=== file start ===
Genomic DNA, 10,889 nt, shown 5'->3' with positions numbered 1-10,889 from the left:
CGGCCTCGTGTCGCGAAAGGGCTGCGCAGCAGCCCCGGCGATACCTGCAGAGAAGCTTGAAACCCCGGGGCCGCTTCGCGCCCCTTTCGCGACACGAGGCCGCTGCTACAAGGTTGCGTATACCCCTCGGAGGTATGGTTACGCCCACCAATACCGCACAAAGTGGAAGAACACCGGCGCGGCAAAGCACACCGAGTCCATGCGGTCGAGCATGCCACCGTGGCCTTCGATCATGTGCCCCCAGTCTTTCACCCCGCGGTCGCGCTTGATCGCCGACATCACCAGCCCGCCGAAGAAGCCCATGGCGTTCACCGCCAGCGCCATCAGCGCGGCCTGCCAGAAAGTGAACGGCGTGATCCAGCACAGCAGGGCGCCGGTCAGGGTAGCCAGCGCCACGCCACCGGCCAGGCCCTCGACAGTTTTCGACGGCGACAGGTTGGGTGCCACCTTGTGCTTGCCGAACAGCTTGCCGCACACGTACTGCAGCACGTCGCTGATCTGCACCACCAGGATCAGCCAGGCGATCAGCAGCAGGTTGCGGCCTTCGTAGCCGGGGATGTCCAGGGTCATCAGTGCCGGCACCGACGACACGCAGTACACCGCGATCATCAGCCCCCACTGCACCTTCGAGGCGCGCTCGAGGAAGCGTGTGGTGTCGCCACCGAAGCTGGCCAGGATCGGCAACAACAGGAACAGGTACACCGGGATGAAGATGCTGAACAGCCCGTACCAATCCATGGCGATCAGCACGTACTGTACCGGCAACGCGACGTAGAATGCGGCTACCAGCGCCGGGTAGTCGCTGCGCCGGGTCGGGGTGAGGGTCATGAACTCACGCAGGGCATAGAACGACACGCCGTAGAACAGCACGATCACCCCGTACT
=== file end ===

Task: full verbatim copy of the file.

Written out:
Genomic DNA, 10,889 nt, shown 5'->3' with positions numbered 1-10,889 from the left:
CGGCCTCGTGTCGCGAAAGGGCTGCGCAGCAGCCCCGGCGATACCTGCAGAGAAGCTTGAAACCCCGGGGCCGCTTCGCGCCCCTTTCGCGACACGAGGCCGCTGCTACAAGGTTGCGTATACCCCTCGGAGGTATGGTTACGCCCACCAATACCGCACAAAGTGGAAGAACACCGGCGCGGCAAAGCACACCGAGTCCATGCGGTCGAGCATGCCACCGTGGCCTTCGATCATGTGCCCCCAGTCTTTCACCCCGCGGTCGCGCTTGATCGCCGACATCACCAGCCCGCCGAAGAAGCCCATGGCGTTCACCGCCAGCGCCATCAGCGCGGCCTGCCAGAAAGTGAACGGCGTGATCCAGCACAGCAGGGCGCCGGTCAGGGTAGCCAGCGCCACGCCACCGGCCAGGCCCTCGACAGTTTTCGACGGCGACAGGTTGGGTGCCACCTTGTGCTTGCCGAACAGCTTGCCGCACACGTACTGCAGCACGTCGCTGATCTGCACCACCAGGATCAGCCAGGCGATCAGCAGCAGGTTGCGGCCTTCGTAGCCGGGGATGTCCAGGGTCATCAGTGCCGGCACCGACGACACGCAGTACACCGCGATCATCAGCCCCCACTGCACCTTCGAGGCGCGCTCGAGGAAGCGTGTGGTGTCGCCACCGAAGCTGGCCAGGATCGGCAACAACAGGAACAGGTACACCGGGATGAAGATGCTGAACAGCCCGTACCAATCCATGGCGATCAGCACGTACTGTACCGGCAACGCGACGTAGAATGCGGCTACCAGCGCCGGGTAGTCGCTGCGCCGGGTCGGGGTGAGGGTCATGAACTCACGCAGGGCATAGAACGACACGCCGTAGAACAGCACGATCACCCCGTACT